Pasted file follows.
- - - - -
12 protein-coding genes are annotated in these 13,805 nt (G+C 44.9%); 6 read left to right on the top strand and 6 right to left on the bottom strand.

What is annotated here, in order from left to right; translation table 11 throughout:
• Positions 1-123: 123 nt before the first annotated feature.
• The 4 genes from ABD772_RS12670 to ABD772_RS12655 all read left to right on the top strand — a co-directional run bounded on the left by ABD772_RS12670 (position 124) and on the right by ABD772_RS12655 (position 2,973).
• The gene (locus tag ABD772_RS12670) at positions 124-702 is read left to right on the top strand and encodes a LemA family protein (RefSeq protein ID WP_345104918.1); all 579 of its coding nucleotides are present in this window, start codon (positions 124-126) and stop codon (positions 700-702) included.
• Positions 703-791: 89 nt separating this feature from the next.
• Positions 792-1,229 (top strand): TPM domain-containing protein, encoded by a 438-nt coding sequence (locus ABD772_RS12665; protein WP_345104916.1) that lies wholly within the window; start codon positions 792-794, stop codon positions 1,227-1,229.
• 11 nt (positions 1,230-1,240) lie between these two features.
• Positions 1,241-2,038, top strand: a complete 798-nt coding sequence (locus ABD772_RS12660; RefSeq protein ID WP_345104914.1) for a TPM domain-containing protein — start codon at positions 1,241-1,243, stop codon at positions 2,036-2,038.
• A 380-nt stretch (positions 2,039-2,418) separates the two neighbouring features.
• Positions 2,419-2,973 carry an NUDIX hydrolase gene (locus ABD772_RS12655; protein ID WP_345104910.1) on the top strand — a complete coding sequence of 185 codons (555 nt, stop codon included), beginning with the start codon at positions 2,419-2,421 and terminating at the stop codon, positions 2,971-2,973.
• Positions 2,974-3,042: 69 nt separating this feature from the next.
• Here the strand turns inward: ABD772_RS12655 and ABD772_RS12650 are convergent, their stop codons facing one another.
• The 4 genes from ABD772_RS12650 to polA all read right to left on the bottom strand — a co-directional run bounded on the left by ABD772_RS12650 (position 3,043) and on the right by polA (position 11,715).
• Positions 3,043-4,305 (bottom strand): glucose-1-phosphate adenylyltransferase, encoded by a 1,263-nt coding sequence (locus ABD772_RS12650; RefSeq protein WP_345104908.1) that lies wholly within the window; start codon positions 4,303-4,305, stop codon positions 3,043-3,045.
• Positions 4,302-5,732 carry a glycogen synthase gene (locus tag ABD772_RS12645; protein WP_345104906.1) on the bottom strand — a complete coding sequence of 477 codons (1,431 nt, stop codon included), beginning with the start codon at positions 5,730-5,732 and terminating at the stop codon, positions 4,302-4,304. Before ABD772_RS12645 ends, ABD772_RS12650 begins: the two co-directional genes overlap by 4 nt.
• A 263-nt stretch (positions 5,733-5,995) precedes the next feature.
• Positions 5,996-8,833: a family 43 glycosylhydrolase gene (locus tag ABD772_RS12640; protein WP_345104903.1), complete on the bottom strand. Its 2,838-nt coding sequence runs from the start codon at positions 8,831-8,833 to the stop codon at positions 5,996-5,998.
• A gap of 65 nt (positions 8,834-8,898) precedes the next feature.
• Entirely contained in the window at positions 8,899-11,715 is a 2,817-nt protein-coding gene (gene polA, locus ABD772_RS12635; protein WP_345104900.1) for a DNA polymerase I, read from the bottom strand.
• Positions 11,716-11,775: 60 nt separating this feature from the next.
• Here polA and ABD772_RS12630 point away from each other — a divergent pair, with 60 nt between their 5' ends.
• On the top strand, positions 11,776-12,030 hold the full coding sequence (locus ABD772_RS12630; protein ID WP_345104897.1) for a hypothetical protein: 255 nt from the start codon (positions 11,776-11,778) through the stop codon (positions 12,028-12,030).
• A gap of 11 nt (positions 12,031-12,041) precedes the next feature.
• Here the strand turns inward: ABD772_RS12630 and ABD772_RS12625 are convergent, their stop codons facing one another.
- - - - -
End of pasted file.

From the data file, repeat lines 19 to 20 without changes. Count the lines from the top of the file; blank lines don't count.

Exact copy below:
• A gap of 65 nt (positions 8,834-8,898) precedes the next feature.
• Entirely contained in the window at positions 8,899-11,715 is a 2,817-nt protein-coding gene (gene polA, locus ABD772_RS12635; protein WP_345104900.1) for a DNA polymerase I, read from the bottom strand.